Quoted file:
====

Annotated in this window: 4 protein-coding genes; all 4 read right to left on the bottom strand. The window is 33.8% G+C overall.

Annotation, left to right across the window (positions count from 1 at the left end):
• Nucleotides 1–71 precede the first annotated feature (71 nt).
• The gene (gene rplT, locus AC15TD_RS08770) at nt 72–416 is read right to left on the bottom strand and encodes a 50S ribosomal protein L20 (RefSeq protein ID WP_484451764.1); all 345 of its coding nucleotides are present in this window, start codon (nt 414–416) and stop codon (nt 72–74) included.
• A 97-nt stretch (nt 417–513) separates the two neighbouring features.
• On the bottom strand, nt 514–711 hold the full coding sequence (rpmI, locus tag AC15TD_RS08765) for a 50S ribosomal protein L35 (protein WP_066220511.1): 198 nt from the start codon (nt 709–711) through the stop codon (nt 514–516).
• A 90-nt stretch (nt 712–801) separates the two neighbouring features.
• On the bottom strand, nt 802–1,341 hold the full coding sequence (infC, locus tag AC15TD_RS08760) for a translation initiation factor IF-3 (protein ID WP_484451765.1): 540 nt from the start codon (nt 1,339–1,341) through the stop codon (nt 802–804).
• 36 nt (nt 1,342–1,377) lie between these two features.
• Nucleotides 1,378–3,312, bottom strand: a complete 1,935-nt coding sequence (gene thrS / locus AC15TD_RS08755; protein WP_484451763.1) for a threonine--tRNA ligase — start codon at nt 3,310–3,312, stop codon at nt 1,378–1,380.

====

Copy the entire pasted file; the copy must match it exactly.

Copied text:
Annotated in this window: 4 protein-coding genes; all 4 read right to left on the bottom strand. The window is 33.8% G+C overall.

Annotation, left to right across the window (positions count from 1 at the left end):
• Nucleotides 1–71 precede the first annotated feature (71 nt).
• The gene (gene rplT, locus AC15TD_RS08770) at nt 72–416 is read right to left on the bottom strand and encodes a 50S ribosomal protein L20 (RefSeq protein ID WP_484451764.1); all 345 of its coding nucleotides are present in this window, start codon (nt 414–416) and stop codon (nt 72–74) included.
• A 97-nt stretch (nt 417–513) separates the two neighbouring features.
• On the bottom strand, nt 514–711 hold the full coding sequence (rpmI, locus tag AC15TD_RS08765) for a 50S ribosomal protein L35 (protein WP_066220511.1): 198 nt from the start codon (nt 709–711) through the stop codon (nt 514–516).
• A 90-nt stretch (nt 712–801) separates the two neighbouring features.
• On the bottom strand, nt 802–1,341 hold the full coding sequence (infC, locus tag AC15TD_RS08760) for a translation initiation factor IF-3 (protein ID WP_484451765.1): 540 nt from the start codon (nt 1,339–1,341) through the stop codon (nt 802–804).
• 36 nt (nt 1,342–1,377) lie between these two features.
• Nucleotides 1,378–3,312, bottom strand: a complete 1,935-nt coding sequence (gene thrS / locus AC15TD_RS08755; protein WP_484451763.1) for a threonine--tRNA ligase — start codon at nt 3,310–3,312, stop codon at nt 1,378–1,380.